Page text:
Start date: 1966 End date: 1976
wiki/Cultural_Revolution(1966) Beach Boys release landmark albumThe Beach Boys release ‘Pet Sounds,’ which showcases Brian Wilson’s elaborate production and personal approach to songwriting. The album is not an instant smash in the U.S., but will go on to influence the experimental sounds of the psychedelic-rock era and generations of musicians to come.Pet Sounds is the eleventh studio album by American rock band the Beach Boys, released on May 16, 1966. It initially met with a lukewarm critical and commercial response in the United States, peaking at number 10 in the Billboard 200, a significantly lower placement than the band’s preceding albums. In the United Kingdom, the album was hailed by its music press and was an immediate commercial success, peaking at number 2 in the UK Top 40 Albums Chart and remaining among the top ten positions for six months. Pet Sounds has subsequently gathered worldwide acclaim from critics and musicians alike, and is widely considered to be one of the most influential albums in music history.
Release year: 1966 Genre: Pop music, Contemporary Pop Label: Capitol Records Artist: The Beach Boys
wiki/Pet_Sounds(1988) C. Everett Koop warns of nicotine’s addictive powerUS Surgeon General C. Everett Koop reports on the addictive properties of nicotine, described as on par with cocaine and heroin. A dedicated campaigner against smoking, his public advocacy will be credited with helping spur declines in cigarette use during his tenure and beyond.
Charles Everett Koop, MD (October 14, 1916 – February 25, 2013) was an American pediatric surgeon and public health administrator. He was a vice admiral in the Public Health Service Commissioned Corps, and served as the 13th Surgeon General of the United States under President Ronald Reagan from 1982 to 1989. According to the Associated Press, “Koop was the only surgeon general to become a household name.”
Koop was known for his work to prevent tobacco use, AIDS, and abortion, and for his support of the rights of disabled children.
(1681) William Penn is granted a charter from King Charles IIBritain’s King Charles II grants English Quaker and real estate developer William Penn a large charter of North American land in payment for a debt. Penn will call the land “Sylvania.”William Penn was the son of Sir William Penn, and was an English real estate entrepreneur, philosopher, early Quaker, and founder of the Province of Pennsylvania, the English North American colony and the future Commonwealth of Pennsylvania. He was an early advocate of democracy and religious freedom, notable for his good relations and successful treaties with the Lenape Native Americans. Under his direction, the city of Philadelphia was planned and developed.
Lived: Oct 14, 1644 – Jul 30, 1718 (age 73) Spouse: Gulielma Maria Springett (m. 1672) · Hannah Callowhill Penn Education: University of Oxford · Christ Church, Oxford · Chigwell School Children: John Penn (Son) · Thomas Penn (Son) · Richard Penn, Sr. (Son) · William Penn, Jr. (Son) Parents: Admiral Sir William Penn (Father) · Margaret Jasper Founded: William Penn Charter School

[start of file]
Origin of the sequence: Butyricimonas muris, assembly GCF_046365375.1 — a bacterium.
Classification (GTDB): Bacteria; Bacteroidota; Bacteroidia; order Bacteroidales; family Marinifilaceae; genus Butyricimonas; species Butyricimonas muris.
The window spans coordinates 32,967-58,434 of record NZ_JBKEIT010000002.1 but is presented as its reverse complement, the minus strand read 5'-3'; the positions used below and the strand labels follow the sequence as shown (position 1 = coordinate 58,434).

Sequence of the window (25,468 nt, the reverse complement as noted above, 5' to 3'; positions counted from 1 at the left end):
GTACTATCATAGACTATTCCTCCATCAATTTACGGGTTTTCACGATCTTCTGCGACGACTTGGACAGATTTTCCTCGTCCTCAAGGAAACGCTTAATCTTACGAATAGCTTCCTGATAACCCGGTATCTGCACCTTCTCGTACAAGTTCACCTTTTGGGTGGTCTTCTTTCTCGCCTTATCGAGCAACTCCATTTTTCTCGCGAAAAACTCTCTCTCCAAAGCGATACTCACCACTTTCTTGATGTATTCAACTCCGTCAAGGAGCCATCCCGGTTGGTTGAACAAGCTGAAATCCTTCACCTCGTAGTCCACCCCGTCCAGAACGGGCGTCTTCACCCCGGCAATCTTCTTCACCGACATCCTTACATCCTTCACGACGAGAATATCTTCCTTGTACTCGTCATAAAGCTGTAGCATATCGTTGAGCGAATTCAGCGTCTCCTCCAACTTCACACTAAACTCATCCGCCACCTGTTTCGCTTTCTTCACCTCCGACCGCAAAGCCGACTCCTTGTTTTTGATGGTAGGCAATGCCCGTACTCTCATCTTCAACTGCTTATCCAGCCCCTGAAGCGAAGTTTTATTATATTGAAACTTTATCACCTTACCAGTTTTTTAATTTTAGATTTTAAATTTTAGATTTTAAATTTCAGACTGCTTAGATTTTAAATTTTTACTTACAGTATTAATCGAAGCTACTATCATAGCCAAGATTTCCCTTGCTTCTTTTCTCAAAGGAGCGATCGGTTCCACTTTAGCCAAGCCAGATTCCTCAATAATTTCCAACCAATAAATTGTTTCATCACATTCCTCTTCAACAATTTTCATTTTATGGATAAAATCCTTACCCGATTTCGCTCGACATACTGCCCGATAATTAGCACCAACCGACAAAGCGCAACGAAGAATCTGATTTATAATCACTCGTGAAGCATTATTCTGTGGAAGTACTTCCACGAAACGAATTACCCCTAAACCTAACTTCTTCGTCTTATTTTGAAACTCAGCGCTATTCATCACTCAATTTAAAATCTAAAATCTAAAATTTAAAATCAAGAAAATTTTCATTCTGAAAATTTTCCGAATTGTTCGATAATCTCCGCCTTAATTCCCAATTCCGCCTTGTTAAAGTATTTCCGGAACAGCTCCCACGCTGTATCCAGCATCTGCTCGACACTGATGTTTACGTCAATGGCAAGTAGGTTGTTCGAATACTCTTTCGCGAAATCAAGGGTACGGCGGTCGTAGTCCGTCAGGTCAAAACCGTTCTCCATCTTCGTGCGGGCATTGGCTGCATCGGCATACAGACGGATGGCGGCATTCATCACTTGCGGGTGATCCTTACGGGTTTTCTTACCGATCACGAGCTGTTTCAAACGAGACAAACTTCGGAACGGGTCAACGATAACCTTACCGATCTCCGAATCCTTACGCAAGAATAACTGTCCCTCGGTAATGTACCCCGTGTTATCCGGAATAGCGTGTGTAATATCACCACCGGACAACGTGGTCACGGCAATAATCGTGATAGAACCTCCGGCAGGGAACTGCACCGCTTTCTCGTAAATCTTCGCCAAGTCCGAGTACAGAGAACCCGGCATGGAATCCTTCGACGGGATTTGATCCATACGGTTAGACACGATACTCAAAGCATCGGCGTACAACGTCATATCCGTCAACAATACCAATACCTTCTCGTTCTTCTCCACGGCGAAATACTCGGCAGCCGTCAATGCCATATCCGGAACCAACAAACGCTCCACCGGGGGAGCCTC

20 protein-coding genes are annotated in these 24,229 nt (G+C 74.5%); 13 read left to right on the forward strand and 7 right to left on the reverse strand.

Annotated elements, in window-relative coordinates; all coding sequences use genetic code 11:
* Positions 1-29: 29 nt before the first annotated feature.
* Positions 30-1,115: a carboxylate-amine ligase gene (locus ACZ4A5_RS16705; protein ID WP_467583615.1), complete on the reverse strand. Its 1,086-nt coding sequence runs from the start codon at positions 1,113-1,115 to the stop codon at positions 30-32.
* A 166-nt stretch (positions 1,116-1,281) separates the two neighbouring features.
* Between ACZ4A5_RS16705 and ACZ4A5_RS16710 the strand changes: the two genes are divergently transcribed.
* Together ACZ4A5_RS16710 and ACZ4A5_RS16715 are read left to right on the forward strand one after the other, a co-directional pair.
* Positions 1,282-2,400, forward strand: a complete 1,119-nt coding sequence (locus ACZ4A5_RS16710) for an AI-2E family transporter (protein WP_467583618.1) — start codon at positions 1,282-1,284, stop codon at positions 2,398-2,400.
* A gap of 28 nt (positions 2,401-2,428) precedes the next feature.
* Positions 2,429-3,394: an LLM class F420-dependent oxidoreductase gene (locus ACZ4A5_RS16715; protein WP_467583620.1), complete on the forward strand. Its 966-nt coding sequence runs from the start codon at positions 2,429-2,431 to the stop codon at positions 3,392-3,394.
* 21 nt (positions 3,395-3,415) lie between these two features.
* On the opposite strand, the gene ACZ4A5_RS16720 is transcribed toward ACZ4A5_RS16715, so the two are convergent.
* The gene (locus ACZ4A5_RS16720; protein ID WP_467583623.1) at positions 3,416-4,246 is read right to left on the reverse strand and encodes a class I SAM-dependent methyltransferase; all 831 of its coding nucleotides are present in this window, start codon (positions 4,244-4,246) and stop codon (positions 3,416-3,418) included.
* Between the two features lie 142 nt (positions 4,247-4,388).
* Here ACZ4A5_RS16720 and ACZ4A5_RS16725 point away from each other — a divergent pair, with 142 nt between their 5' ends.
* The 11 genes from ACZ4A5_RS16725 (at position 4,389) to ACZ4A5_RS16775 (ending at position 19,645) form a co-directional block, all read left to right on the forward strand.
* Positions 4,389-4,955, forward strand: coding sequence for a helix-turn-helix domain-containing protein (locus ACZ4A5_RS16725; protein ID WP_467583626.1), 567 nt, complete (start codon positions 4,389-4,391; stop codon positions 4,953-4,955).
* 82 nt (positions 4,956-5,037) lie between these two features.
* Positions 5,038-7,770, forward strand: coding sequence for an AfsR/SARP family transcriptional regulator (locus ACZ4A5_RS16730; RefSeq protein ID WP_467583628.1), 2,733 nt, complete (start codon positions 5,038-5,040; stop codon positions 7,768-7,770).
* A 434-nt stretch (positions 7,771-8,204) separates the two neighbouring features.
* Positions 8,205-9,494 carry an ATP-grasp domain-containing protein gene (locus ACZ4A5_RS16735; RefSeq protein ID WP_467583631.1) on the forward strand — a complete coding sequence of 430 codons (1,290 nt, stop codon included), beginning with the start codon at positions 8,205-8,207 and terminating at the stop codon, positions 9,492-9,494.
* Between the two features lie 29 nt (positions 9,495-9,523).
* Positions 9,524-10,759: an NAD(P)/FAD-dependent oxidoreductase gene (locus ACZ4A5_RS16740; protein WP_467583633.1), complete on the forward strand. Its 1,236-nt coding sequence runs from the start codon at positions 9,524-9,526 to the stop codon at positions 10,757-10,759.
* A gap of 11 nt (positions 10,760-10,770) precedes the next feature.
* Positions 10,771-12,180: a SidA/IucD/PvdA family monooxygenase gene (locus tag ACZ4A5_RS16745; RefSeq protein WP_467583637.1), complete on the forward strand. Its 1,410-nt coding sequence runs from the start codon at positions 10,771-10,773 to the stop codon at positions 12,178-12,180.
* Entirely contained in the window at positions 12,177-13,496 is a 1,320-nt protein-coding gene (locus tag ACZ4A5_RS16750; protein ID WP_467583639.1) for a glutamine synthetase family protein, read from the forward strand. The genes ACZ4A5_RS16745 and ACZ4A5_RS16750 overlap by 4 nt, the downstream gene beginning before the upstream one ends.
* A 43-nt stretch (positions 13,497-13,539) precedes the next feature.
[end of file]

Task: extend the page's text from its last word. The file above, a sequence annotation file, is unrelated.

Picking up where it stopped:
1672: After gaining his freedom, he finally married Gulielma Springett in April 1672, after a four-year engagement filled with frequent separations.
1682: Penn immediately set sail and took his first step on American soil in New Castle in 1682 after his trans-Atlantic journey.
1684: In 1684 Penn returned to England to see his family and to try to resolve a territorial dispute with Lord Baltimore.
1699: Accompanied by his wife Hannah, daughter Letitia and secretary James Logan, Penn sailed from the Isle of Wight on the Canterbury, reaching Philadelphia in December 1699.
1712: In 1712 Berkeley Codd, Esq. of Sussex County, Delaware disputed some of the rights of Penn’s grant from the Duke of York.
1718: William Penn died penniless in 1718, at his home in Ruscombe, near Twyford in Berkshire, and is buried in a grave next to his first wife in the cemetery of the Jordans Quaker meeting house near Chalfont St Giles in Buckinghamshire in England.
wiki/William_Penn(1917) Rankin becomes first female elected to US Congress Jeannette Rankin takes her seat in the House of Representatives as the first woman elected to serve in Congress. The Montana Republican will vote against entry into World War I, and for women’s voting rights.Jeannette Pickering Rankin became the first woman to hold national office in the United States when she was elected to the U.S. House of Representatives in 1916 by the state of Montana as a member of the Republican Party. She won a second House term 24 years later, in 1940.
Born: Jun 11, 1880 · Missoula, MT Died: May 18, 1973 · Carmel-by-the-Sea, CA Previous offices: Representative MT 1st District (1941 – 1943) · Representative MT at-large District (1917 – 1919) Parents: John Rankin · Olive Rankin Education: University of Washington · University of Montana Party: Republican Party
1880: Rankin was born on June 11, 1880, near Missoula, Montana, nine years before the territory became a state, to schoolteacher Olive Pickering and Scottish-Canadian immigrant carpenter and rancher John Rankin.